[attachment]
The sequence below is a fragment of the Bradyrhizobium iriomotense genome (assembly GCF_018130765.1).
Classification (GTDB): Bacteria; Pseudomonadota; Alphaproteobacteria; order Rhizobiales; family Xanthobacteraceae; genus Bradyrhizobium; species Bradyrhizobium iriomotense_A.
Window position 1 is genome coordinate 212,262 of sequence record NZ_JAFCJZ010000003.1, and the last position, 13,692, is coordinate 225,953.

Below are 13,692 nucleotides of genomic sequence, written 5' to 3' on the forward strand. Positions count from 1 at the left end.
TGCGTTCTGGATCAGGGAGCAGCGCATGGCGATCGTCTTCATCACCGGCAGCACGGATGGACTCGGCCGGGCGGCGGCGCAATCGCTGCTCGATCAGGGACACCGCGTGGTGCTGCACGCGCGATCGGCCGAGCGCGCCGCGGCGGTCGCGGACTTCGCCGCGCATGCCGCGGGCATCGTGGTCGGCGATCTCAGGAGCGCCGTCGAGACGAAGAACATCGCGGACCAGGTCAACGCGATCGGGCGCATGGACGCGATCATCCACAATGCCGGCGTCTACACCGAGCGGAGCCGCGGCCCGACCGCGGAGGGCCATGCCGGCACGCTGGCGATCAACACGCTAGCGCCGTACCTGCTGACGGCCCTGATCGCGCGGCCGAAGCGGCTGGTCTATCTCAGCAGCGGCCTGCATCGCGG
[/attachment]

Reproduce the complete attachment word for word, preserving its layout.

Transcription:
The sequence below is a fragment of the Bradyrhizobium iriomotense genome (assembly GCF_018130765.1).
Classification (GTDB): Bacteria; Pseudomonadota; Alphaproteobacteria; order Rhizobiales; family Xanthobacteraceae; genus Bradyrhizobium; species Bradyrhizobium iriomotense_A.
Window position 1 is genome coordinate 212,262 of sequence record NZ_JAFCJZ010000003.1, and the last position, 13,692, is coordinate 225,953.

Below are 13,692 nucleotides of genomic sequence, written 5' to 3' on the forward strand. Positions count from 1 at the left end.
TGCGTTCTGGATCAGGGAGCAGCGCATGGCGATCGTCTTCATCACCGGCAGCACGGATGGACTCGGCCGGGCGGCGGCGCAATCGCTGCTCGATCAGGGACACCGCGTGGTGCTGCACGCGCGATCGGCCGAGCGCGCCGCGGCGGTCGCGGACTTCGCCGCGCATGCCGCGGGCATCGTGGTCGGCGATCTCAGGAGCGCCGTCGAGACGAAGAACATCGCGGACCAGGTCAACGCGATCGGGCGCATGGACGCGATCATCCACAATGCCGGCGTCTACACCGAGCGGAGCCGCGGCCCGACCGCGGAGGGCCATGCCGGCACGCTGGCGATCAACACGCTAGCGCCGTACCTGCTGACGGCCCTGATCGCGCGGCCGAAGCGGCTGGTCTATCTCAGCAGCGGCCTGCATCGCGG